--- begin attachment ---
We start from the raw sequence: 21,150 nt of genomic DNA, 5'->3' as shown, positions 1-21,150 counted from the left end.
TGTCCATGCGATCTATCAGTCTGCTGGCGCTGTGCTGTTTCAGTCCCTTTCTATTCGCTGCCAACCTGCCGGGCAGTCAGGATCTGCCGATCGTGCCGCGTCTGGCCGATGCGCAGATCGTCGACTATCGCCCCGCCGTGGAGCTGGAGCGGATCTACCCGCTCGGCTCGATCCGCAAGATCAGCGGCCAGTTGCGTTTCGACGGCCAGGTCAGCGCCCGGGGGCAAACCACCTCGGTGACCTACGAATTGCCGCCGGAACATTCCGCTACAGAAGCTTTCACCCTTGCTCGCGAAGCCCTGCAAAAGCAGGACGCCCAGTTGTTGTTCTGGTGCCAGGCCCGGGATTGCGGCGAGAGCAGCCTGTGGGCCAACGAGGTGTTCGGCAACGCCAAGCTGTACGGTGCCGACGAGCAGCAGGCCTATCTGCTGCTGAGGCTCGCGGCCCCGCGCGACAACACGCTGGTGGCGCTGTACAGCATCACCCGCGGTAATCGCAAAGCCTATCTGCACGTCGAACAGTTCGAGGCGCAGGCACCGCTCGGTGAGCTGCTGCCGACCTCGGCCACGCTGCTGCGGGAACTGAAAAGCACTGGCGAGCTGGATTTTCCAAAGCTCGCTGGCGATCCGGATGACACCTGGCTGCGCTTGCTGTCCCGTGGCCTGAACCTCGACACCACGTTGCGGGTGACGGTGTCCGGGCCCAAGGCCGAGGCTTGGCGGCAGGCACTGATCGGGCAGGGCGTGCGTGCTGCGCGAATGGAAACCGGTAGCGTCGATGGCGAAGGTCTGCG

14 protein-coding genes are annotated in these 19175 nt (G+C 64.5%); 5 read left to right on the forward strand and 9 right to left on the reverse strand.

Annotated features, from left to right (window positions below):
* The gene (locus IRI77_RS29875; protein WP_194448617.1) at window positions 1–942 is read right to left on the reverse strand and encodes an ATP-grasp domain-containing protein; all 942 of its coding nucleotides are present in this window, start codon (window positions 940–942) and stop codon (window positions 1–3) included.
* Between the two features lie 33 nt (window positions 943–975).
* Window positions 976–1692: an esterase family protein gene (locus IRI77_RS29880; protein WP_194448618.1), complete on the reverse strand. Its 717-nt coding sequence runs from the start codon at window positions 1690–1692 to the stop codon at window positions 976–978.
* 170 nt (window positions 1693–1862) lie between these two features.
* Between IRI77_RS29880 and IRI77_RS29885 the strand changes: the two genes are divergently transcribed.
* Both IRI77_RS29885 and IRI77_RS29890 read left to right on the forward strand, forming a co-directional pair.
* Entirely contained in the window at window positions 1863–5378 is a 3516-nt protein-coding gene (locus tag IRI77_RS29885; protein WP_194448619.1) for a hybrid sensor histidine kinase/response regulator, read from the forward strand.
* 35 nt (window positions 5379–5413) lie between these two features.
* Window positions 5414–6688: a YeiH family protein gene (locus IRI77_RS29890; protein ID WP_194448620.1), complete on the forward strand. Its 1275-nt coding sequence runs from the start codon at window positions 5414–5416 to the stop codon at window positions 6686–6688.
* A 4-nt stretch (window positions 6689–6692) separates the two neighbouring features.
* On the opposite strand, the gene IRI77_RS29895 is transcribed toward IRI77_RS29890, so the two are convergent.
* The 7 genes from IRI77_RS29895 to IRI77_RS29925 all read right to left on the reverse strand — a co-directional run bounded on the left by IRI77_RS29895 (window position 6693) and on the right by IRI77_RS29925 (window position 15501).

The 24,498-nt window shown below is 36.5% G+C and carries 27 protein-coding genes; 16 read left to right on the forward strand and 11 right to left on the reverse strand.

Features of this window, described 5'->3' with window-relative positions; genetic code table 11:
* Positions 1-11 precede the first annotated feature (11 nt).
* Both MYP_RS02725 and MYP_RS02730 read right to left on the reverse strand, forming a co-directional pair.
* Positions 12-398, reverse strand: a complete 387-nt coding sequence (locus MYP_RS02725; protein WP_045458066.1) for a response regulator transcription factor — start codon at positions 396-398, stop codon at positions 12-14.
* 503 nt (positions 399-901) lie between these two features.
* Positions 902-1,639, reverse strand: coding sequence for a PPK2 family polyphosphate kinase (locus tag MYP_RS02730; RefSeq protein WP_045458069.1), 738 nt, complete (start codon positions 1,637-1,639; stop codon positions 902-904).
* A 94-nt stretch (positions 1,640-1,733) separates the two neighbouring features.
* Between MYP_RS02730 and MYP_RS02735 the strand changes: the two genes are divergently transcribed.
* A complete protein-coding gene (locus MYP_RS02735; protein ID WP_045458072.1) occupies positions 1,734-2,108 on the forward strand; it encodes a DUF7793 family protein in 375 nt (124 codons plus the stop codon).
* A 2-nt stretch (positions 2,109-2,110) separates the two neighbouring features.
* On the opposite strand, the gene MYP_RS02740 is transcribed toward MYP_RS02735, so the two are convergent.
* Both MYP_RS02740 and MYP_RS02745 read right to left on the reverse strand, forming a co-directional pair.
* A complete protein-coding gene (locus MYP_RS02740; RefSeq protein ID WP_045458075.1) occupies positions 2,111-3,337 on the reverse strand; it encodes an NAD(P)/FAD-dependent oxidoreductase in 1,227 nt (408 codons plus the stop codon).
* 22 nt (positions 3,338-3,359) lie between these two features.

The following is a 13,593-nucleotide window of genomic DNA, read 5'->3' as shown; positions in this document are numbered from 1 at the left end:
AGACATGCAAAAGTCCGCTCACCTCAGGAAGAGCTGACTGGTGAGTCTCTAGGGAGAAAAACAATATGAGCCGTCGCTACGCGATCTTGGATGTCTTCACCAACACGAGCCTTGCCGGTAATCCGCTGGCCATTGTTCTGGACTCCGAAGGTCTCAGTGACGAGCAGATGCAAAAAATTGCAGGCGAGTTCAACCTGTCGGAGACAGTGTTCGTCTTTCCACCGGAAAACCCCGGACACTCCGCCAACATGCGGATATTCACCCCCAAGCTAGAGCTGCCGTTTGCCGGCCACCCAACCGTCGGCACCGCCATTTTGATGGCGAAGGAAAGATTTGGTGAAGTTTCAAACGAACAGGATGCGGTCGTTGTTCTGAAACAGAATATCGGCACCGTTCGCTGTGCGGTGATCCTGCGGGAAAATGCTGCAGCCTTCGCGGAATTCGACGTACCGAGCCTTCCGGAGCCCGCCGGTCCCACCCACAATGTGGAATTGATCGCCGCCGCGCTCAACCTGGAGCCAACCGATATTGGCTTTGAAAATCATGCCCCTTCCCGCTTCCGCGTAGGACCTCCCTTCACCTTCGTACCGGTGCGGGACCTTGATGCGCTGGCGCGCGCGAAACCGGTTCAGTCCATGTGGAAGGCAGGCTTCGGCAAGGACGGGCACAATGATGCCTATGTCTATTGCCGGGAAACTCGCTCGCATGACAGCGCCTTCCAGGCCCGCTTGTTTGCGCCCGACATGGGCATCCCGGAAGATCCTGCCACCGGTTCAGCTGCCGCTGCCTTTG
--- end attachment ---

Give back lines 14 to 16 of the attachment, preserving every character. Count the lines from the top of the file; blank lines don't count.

* A 4-nt stretch (window positions 6689–6692) separates the two neighbouring features.
* On the opposite strand, the gene IRI77_RS29895 is transcribed toward IRI77_RS29890, so the two are convergent.
* The 7 genes from IRI77_RS29895 to IRI77_RS29925 all read right to left on the reverse strand — a co-directional run bounded on the left by IRI77_RS29895 (window position 6693) and on the right by IRI77_RS29925 (window position 15501).